As this audience might have imagined by now, I adore cooking, but it is hard work. I often find that a little sip of something special can mitigate the fatigue. Despite the undaunted efforts of my sommelier friends to counter the tendency, I continue to enjoy light fruity drinks often based on prosecco, a bottle of which is a staple in my refrigerator.
I view prosecco as a blank slate that allows me to raid my pantry of spices, syrups, fruits and even jams...kind of like the crostata of drinks.
This is my latest toastworthy obsession, born during a recent visit to New York, where I sipped a sparkling pear concoction for the better part of a mid-Eastern flair brunch in this lovely restaurant with my darling friend Andrea.
Bellini invernale speziato alle pere
Spiced pear winter Bellini
for 1 bottle of prosecco
1/4 cup+2 tablespoons+2 tablespoons fine sugar
cinnamon to taste
1 Fuyu persimmon
1 small pomegranate
While the prosecco is chilling, quarter, core and chunk the pears. Zest and juice the lemon.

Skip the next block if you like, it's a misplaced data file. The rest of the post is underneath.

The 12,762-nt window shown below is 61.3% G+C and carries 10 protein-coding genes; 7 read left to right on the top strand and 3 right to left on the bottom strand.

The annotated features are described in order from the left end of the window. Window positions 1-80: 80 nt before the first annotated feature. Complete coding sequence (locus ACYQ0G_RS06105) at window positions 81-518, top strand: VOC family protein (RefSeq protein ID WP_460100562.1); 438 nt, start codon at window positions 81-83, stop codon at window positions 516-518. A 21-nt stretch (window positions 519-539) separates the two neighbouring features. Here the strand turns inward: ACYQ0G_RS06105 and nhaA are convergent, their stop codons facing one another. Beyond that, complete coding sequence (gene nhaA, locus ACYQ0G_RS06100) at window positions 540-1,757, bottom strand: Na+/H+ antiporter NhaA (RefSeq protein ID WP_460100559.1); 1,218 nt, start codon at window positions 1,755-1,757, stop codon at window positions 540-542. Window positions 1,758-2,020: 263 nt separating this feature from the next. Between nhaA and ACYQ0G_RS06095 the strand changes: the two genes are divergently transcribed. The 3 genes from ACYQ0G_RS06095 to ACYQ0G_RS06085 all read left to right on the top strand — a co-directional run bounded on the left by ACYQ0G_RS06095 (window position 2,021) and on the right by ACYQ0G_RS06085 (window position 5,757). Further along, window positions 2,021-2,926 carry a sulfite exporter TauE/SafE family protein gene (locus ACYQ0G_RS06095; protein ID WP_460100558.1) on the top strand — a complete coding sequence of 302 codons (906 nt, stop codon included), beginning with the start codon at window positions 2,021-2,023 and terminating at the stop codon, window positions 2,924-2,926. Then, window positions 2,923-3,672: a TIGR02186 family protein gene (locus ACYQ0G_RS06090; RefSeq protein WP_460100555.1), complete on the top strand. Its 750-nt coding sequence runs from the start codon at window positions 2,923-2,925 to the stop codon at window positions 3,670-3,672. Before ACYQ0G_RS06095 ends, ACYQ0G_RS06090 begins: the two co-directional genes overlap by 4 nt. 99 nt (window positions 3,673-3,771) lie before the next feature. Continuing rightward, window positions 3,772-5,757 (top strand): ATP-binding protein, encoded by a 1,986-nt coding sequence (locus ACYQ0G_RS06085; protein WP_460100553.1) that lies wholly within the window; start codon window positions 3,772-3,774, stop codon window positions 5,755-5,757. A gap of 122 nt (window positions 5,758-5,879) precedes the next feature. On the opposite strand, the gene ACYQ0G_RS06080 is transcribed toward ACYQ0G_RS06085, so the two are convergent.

Mix the sugar with enough cinnamon to make it agreeable to your taste.
Place the pear chunks, zest, lemon juice and the quarter cup of sugar in the blender jug and add 3 cups of room temperature water.
Start the motor and blend until a fine, runny purè is yielded.
In the meantime, slice half the persimmon paper thin and seed the pomegranate.
Fill the bottom third of a flute with the blended pear and sink in a slice of persimmon and 3 to 4 pomegranate seeds.
Slowly top with prosecco, letting it slide down the side to minimize foam.
Sprinkle the foam left on top with a pinch of the remaining cinnamon sugar.
Raise your glass and sip slowly while slaving away on that timballo di pasta.
- You can swap cinnamon for a spice with a similar profile, like clove, nutmeg or even ginger
- If you use pears with a red peel (Crimson or Red Bartlett, for example) your glass will be festively rosy
- Use a sparkling rosè for an even more intense festive look